2014: Reyhaneh Jabbari

3 comments October 25th, 2014 Headsman

At dawn today in Tehran’s Shahr-e Ray prison, Iran hanged Reyhaneh Jabbari despite a worldwide campaign to save her life.

Jabbari, 19 years old when her life went awry in September 2007, was a designer in the capital convicted of stabbing to death Morteza Abdolali Sarbandi — a former Ministry of Intelligence employee whom Jabbari said had attempted to rape her.

According to Jabbari, Sarbandi contracted her to redecorate his office. On the agreed day, Sarbandi and another man picked her up in their car and drove her to an unfamiliar location, stopping en route at a pharmacy to pick up some unknown articles later shown in court to be condoms and a sedative.

The room Sarbandi escorted her to looked filthy and uninhabited. When a suspicious Jabbari refused to close the door or doff her shawl for her “client”, Sarbandi grappled with her.

The young woman managed to get her hands on a knife,* she said, and stick it in his back, then fled the building back to the city. She was arrested late that night at her home. According to Jabbari, Sarbandi was still quite alive as she left, and the last thing she saw at the scene was his never-identified companion — who had stayed in the car initially — bursting into the room to fight with Sarbandi himself for some reason she could not comprehend.

Jabbari was condemned in 2009 and even as her sentence was re-confirmed in the ensuing years by court after court, it became an international cause celebre — executing a woman for stopping her would-be rapist. Hundreds of thousands of sympathizers tweeted, Facebooked and signed petitions; so small as such outcry can seem against an implacable state, they did at least give the impression of factoring into a last-minute reprieve Jabbari received ahead of her previous hanging-date four weeks ago. Iranian celebrities too joined in the reprieve campaign along with usual suspects like Amnesty International.

Unfortunately, Jabbari’s accusing her victim of sexual assault did not position her very well for obtaining a reprieve from Sarbandi’s family — which has the power under Iranian law to pardon offenders, right up to and even during the hanging. Sarbandi’s eldest son accused her of lying and of hiding the identity of the second man, the one whom Jabbari suggested might have been the true murderer.

“Only when her true intentions are exposed and she tells the truth about her accomplice and what really went down will we be prepared to grant mercy,” Jalal Sarbandi insisted.

Today, her lips are sealed.

I don’t want you to wear black clothing for me. Do your best to forget my difficult days. Give me to the wind to take away.

-From a last will Jabbari left as voice mail for her mother

* This was Jabbari’s own knife, one she had purchased two days before the incident.

On this day..

Entry Filed under: 21st Century,Capital Punishment,Crime,Death Penalty,Execution,Hanged,Iran,Murder,Ripped from the Headlines,Women,Wrongful Executions

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2014: Masanori Kawasaki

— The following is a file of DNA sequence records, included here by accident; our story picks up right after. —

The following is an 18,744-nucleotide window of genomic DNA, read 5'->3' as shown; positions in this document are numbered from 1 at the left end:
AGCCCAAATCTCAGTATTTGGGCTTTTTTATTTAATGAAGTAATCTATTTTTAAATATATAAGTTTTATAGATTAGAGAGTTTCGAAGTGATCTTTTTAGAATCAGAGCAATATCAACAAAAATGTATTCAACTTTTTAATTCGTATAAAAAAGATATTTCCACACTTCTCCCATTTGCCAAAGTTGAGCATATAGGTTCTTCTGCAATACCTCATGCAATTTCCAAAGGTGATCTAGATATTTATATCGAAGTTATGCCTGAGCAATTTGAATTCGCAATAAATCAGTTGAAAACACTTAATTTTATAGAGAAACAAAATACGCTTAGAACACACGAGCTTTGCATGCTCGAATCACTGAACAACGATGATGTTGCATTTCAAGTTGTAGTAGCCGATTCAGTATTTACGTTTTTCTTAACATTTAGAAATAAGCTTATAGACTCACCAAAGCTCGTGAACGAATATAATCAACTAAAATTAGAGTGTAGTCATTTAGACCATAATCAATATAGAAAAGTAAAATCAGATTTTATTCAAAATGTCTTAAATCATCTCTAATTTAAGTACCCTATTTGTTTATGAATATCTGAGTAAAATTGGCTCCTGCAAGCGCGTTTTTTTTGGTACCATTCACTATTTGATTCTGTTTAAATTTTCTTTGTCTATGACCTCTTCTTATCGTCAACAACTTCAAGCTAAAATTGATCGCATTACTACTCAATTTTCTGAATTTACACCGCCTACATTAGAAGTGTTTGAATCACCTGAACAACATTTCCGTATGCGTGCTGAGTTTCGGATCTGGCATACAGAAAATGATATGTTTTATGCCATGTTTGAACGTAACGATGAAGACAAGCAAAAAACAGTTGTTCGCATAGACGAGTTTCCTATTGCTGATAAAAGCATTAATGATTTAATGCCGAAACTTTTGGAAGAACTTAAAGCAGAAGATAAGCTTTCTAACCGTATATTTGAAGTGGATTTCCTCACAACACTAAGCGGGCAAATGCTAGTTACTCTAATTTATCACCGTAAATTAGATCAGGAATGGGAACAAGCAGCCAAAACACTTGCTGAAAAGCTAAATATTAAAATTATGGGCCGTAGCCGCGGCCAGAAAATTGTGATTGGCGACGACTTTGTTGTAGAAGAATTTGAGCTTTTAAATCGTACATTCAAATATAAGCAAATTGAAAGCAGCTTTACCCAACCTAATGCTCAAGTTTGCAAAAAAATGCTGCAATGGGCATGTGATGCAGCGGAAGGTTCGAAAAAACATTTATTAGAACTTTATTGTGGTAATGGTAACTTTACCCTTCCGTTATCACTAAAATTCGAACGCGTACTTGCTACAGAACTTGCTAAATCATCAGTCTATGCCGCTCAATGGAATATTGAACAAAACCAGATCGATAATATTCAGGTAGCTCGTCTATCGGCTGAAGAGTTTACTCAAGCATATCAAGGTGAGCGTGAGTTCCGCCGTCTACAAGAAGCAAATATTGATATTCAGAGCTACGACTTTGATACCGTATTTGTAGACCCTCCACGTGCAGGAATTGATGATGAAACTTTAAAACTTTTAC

2 comments June 26th, 2014 Headsman

Japan is in the news this morning for the surprise hanging of 68-year-old Masanori Kawasaki.

Kawasaki stabbed to death his sister-in-law Keiko Miura and her two granddaughters in 2007.

“It was an extremely cruel case,” Justice Minister Sadakazu Tanigaki said in announcing the execution.

Nevertheless, every execution no matter the circumstances of the crime draws controversy in Japan, which only hangs a handful of inmates in a typical year* and many of them only after very long waits. (At under seven years from stab to rope, Kawasaki’s was very fast by Japanese standards.)

Japan’s death penalty is distinguished — apart from the very fact of its existence, which makes it the only G8 country besides the United States to boast an active death chamber — by hangings conducted without prior announcement. Once a prisoner’s final appeals are turned down (Kawasaki’s were rejected in 2012) he can essentially be executed at any time the Justice Minister signs off, and have no more warning than the hour it takes to dash off final letters and final prayers. The condemned must acclimate day by day to the continual haunts of a capricious death that might snatch them at any moment.

Amnesty International can’t be far from the mark in the response issued by its East Asia Research Director to Kawasaki’s hanging: “Death row inmates live under the constant fear of execution, never knowing from one day or the next if they are going to be put to death. This is adds psychological torture to an already cruel and inhumane punishment.”

Another Japanese death row inmate, Shigeo Okazaki, also died this June 26 of 2014. He suffered respiratory failure.

* Kawasaki’s was the first hanging of 2014.

On this day..

Entry Filed under: 21st Century,Capital Punishment,Common Criminals,Crime,Death Penalty,Execution,Hanged,Japan,Murder,Ripped from the Headlines

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